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Fw: User Testing of Accessiblity Features

From: Tighe K. Lory <tkl02@health.state.ny.us>
Date: Wed, 29 Aug 2007 11:52:35 -0400
To: "HTML WG" <public-html@w3.org>, "WAI Interest Group list" <w3c-wai-ig@w3.org>, "www-archive" <www-archive@w3.org>
Message-ID: <OFBA9441ED.61433114-ON85257346.00572BD7-85257346.005735E3@notes.health.state.ny.us>

Sent to wrong e-mail:
----- Forwarded by Tighe K. Lory/PWSA/PAG/DOH on 08/29/2007 11:52 AM -----
             Tighe K.                                                      
             08/28/2007 02:31          w3c-wai-ig-request@w3.org           
             PM                                                         cc 
                                       RE: User Testing of Accessiblity    
                                       Features(Document link: Tighe K.    

Hi Alastair,

I think that in most cases, visiting a photo album Web site would not be of
interest to someone is AT because of a visual impairment.

That being said, I think that if an <img> is on a page it should and can
have meaningful alt text.  This would be true for a photo album site. If
the image is irrelevant to the page either it should not be there, or
should be a CSS background image.

An example would be a stockphoto of a person (commonly used on Web pages).
These photos convey absolutely no meaning, and are purely for aesthetic
purposes.  For example currently Sun Microsystems http://www.sun.com is
running a promotion on their home page for JavaFX with a motorcycle racer
photo.  This photo is used only to convey the speed of developing
applications JavaFX.

Putting in alt text would just clutter up what the screen reader says, and
I think make the site less useable.  My mother-in-law is blind and when
using JAWs tabs through links until she gets to a page with the content
that she is looking for.  She determines this by the title of the document.
I can understand that some visually impaired users would want to know
everything on the page because they don't want to miss something that a
non-impaired user would see.  But in cases like this they are not missing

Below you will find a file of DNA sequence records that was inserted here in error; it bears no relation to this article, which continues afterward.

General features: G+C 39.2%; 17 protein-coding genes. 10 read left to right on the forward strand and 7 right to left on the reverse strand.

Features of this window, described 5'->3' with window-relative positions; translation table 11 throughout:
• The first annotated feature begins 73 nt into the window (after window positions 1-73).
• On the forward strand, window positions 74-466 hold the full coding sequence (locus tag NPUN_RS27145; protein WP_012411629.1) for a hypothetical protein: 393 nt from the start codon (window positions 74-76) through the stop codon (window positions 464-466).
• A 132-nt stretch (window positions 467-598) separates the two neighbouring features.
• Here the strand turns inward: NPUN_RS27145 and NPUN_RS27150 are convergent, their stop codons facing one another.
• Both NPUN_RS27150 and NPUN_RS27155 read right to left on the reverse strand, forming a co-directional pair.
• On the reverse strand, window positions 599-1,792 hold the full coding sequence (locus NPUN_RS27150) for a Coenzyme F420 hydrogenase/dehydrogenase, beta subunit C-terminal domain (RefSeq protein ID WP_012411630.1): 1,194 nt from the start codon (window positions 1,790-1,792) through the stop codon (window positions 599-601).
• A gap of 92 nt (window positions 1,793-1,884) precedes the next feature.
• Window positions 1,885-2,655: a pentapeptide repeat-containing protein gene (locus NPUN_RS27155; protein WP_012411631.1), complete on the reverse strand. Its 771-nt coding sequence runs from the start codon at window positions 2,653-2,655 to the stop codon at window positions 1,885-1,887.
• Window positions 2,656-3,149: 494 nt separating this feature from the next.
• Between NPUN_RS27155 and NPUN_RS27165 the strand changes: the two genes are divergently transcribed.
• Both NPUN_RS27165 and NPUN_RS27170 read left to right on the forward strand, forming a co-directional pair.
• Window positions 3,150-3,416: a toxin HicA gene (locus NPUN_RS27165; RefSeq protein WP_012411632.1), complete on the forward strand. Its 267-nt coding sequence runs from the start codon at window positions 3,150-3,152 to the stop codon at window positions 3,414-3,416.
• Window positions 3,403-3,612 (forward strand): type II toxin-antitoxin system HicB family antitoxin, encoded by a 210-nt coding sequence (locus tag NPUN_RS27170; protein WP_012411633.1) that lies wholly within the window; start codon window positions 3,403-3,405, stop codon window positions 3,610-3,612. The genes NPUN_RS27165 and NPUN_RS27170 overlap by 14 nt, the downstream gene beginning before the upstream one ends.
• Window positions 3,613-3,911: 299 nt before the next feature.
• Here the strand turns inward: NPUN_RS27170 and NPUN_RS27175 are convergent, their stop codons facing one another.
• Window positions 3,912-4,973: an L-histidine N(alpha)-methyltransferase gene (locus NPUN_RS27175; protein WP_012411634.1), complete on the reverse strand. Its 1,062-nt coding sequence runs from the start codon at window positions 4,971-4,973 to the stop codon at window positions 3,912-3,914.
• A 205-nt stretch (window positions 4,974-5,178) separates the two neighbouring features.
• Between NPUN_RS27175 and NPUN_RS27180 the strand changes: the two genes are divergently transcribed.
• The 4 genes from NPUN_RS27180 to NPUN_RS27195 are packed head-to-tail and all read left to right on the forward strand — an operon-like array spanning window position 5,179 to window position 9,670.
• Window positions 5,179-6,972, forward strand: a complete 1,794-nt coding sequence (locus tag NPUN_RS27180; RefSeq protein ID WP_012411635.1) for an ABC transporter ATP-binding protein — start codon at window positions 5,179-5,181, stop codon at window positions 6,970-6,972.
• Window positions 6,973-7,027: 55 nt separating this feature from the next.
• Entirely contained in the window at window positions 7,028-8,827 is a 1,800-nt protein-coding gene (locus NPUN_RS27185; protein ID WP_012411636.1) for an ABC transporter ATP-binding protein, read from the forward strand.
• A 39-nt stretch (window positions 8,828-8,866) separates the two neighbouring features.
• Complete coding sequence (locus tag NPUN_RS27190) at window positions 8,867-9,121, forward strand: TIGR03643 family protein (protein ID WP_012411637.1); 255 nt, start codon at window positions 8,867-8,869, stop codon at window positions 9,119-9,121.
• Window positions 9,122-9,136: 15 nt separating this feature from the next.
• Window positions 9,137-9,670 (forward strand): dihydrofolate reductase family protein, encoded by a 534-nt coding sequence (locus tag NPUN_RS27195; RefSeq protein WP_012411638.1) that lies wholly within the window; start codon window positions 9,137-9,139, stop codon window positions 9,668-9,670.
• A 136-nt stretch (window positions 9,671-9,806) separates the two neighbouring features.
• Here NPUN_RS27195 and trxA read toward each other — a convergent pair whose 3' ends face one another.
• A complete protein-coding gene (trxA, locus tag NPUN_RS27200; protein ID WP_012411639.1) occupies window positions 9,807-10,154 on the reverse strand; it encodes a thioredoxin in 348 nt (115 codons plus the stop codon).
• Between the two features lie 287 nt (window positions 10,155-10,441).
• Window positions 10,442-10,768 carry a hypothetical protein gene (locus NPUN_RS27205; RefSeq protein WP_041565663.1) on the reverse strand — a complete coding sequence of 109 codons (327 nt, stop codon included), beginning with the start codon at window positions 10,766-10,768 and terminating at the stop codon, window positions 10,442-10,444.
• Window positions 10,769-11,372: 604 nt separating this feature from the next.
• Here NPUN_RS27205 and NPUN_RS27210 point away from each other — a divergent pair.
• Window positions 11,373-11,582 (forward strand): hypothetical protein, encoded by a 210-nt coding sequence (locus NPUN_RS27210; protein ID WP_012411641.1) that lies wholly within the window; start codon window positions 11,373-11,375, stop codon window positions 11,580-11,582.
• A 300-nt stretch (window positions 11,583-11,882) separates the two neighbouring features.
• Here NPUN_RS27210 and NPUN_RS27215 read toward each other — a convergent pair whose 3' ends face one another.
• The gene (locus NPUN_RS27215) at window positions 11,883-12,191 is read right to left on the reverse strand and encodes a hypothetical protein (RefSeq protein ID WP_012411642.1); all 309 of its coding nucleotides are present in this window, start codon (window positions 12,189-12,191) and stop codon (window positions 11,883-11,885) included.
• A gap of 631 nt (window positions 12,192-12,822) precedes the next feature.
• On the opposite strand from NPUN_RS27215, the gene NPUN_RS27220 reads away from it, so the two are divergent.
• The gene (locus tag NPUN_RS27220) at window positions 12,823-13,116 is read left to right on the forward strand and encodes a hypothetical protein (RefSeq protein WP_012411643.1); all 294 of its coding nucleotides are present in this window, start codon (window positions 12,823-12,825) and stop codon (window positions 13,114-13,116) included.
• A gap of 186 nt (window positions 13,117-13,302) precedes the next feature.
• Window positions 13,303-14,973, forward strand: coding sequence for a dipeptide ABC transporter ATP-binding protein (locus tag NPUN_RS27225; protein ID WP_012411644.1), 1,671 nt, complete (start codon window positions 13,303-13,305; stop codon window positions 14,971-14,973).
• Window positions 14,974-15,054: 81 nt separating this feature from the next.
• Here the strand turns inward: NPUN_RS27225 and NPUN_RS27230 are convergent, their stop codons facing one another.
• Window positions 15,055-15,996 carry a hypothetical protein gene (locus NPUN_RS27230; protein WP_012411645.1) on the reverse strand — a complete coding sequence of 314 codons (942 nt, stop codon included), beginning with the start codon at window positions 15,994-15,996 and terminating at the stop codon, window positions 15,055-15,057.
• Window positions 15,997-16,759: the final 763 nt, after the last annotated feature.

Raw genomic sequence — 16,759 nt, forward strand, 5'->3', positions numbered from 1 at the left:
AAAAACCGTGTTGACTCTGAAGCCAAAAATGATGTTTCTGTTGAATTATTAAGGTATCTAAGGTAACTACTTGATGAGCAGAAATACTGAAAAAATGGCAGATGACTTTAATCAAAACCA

anything, and if I were developing a page like this I would use a CSS


             <ac@nomensa.com>                                           To 
             Sent by:                  "Tim" <dogstar27@optushome.com.au>  
             w3c-wai-ig-reques                                          cc 
             t@w3.org                  "WAI Interest Group list"           
                                       <w3c-wai-ig@w3.org>, "Lachlan Hunt" 
             08/28/2007 01:44          <joshue.oconnor@cfit.ie>            
             PM                                                    Subject 
                                       RE: User Testing of Accessiblity    

Tim wrote:
> If it is just eye candy, it is not html content, call it as a
> background image from the stylesheet rules.

Please refer to the original comments on testing:

Not to mention when I said:
> The issue at hand is not spacers, but content images that do not have
> useful alts, and no realistic means of adding them.

The reasons I believe it would be difficult to test in that fashion are:
- Order effects need to be balanced, you're actually trying to do a
comparison test with three different states.
- Individual differences between participants are likely to be high, not
only due to the effect Debi Orton noted, but due to different
technologies and settings.
- The responses you are looking for are experience based and quite
subjective, the test-setup could massively bias the results. (In fact,
just asking the setup and questions will indicate what sort of response
you are looking  for.)

In this situation you would be better looking at a persona driven
method, or simply making sure that there is a requirement for reasonable
(I'd recommend reading the notes on Guideline 1 in

Kind regards,


Nomensa - humanising technology

Alastair Campbell         |  Director of User Experience
t. +44 (0)117 929 7333    |  m. +44 (0)7970 879 653

Defacto, the first fully accessible content management system:

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Received on Thursday, 30 August 2007 00:48:39 UTC

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